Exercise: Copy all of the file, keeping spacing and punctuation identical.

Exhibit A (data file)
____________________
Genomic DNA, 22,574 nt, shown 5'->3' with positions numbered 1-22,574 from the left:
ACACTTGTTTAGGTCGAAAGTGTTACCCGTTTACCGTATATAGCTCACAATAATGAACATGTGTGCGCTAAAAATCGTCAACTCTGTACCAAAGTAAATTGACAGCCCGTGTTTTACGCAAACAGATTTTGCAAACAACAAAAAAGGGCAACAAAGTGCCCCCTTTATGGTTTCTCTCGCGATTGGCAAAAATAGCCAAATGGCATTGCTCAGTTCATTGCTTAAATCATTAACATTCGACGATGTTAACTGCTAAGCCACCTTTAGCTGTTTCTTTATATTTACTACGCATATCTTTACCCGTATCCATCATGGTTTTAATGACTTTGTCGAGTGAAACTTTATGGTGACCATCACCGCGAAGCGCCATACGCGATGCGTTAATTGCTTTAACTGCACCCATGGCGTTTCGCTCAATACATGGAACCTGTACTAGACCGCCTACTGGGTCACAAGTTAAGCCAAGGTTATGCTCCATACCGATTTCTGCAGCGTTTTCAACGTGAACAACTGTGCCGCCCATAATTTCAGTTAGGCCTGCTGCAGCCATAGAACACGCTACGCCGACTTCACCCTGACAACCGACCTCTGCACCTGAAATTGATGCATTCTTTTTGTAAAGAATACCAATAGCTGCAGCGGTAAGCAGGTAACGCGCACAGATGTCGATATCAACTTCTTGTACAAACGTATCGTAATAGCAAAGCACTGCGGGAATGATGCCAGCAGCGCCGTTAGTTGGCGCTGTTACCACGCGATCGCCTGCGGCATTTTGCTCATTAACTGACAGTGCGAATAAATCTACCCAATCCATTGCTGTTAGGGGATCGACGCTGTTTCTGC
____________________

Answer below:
Genomic DNA, 22,574 nt, shown 5'->3' with positions numbered 1-22,574 from the left:
ACACTTGTTTAGGTCGAAAGTGTTACCCGTTTACCGTATATAGCTCACAATAATGAACATGTGTGCGCTAAAAATCGTCAACTCTGTACCAAAGTAAATTGACAGCCCGTGTTTTACGCAAACAGATTTTGCAAACAACAAAAAAGGGCAACAAAGTGCCCCCTTTATGGTTTCTCTCGCGATTGGCAAAAATAGCCAAATGGCATTGCTCAGTTCATTGCTTAAATCATTAACATTCGACGATGTTAACTGCTAAGCCACCTTTAGCTGTTTCTTTATATTTACTACGCATATCTTTACCCGTATCCATCATGGTTTTAATGACTTTGTCGAGTGAAACTTTATGGTGACCATCACCGCGAAGCGCCATACGCGATGCGTTAATTGCTTTAACTGCACCCATGGCGTTTCGCTCAATACATGGAACCTGTACTAGACCGCCTACTGGGTCACAAGTTAAGCCAAGGTTATGCTCCATACCGATTTCTGCAGCGTTTTCAACGTGAACAACTGTGCCGCCCATAATTTCAGTTAGGCCTGCTGCAGCCATAGAACACGCTACGCCGACTTCACCCTGACAACCGACCTCTGCACCTGAAATTGATGCATTCTTTTTGTAAAGAATACCAATAGCTGCAGCGGTAAGCAGGTAACGCGCACAGATGTCGATATCAACTTCTTGTACAAACGTATCGTAATAGCAAAGCACTGCGGGAATGATGCCAGCAGCGCCGTTAGTTGGCGCTGTTACCACGCGATCGCCTGCGGCATTTTGCTCATTAACTGACAGTGCGAATAAATCTACCCAATCCATTGCTGTTAGGGGATCGACGCTGTTTCTGC